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Export prices, selection into exporting and market size: Evidence from China and India

Sushanta Mallick () and Helena Marques

International Business Review, 2017, vol. 26, issue 6, 1034-1050

Abstract: This paper empirically analyses the export pricing behaviour of Chinese and Indian exporters when there is selection into exporting. Previous exchange rate pass-through estimates that did not take selection into account could be biased if selection into exporting is correlated with pricing strategy. We use 6-digit product-level data across high- and low-income export destinations over the period 1994–2007 and assess a number of determinants of the degree of pass-through of exchange rates to export prices, such as the level of external demand, exporter’s wage cost, degree of competition in export markets, currency volatility and the direction of currency movements. We find systematic differences in the pricing strategies of Chinese and Indian exporters while uncovering a selection bias in exports to high-income markets, although the pricing of exports to low-income markets is independent of the decision to export. Export prices do not increase systematically with the destination market per capita income, and tend to be less sensitive in shipments to advanced nations. Export prices of India are sensitive to the volatility of the trade-weighted nominal effective exchange rate (NEER), indicating heterogeneity in prices to maintain competitiveness, but not in China as volatility is insignificant given a fixed currency system. It is also revealed that a country with a relatively flexible currency regime and arms-length trade such as India is more likely to exhibit incomplete pass-through, whereas a country with an inflexible currency system and involved in outward processing trade is more likely to have full pass-through as shown in the case of China.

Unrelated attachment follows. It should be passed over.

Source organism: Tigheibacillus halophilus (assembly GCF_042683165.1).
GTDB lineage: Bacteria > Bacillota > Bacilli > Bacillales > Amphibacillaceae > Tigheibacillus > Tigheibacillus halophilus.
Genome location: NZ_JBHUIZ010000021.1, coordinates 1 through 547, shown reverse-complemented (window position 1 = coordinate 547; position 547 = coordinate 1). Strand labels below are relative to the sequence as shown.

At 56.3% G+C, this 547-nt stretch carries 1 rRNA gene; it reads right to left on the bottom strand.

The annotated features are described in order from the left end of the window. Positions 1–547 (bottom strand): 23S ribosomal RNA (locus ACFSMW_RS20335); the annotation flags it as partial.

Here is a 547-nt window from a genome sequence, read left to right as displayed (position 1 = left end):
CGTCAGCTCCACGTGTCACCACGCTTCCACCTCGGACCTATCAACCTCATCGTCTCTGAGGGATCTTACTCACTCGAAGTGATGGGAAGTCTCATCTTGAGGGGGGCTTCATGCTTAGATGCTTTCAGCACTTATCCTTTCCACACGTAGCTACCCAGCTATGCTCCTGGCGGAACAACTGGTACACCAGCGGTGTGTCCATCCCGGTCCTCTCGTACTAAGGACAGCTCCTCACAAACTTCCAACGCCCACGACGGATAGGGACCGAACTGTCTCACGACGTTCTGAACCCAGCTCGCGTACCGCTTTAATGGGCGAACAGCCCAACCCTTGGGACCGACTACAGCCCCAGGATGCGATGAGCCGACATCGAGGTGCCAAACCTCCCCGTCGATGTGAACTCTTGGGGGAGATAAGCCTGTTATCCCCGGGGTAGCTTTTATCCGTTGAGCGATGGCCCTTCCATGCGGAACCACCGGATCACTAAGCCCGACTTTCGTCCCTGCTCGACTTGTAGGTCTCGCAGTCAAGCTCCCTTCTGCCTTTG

Keywords: Exchange-rate pass-through; Pricing-to-market; Selection into exporting; Product differentiation; India; China (search for similar items in EconPapers)
JEL-codes: F14 F41 O11 (search for similar items in EconPapers)
Date: 2017
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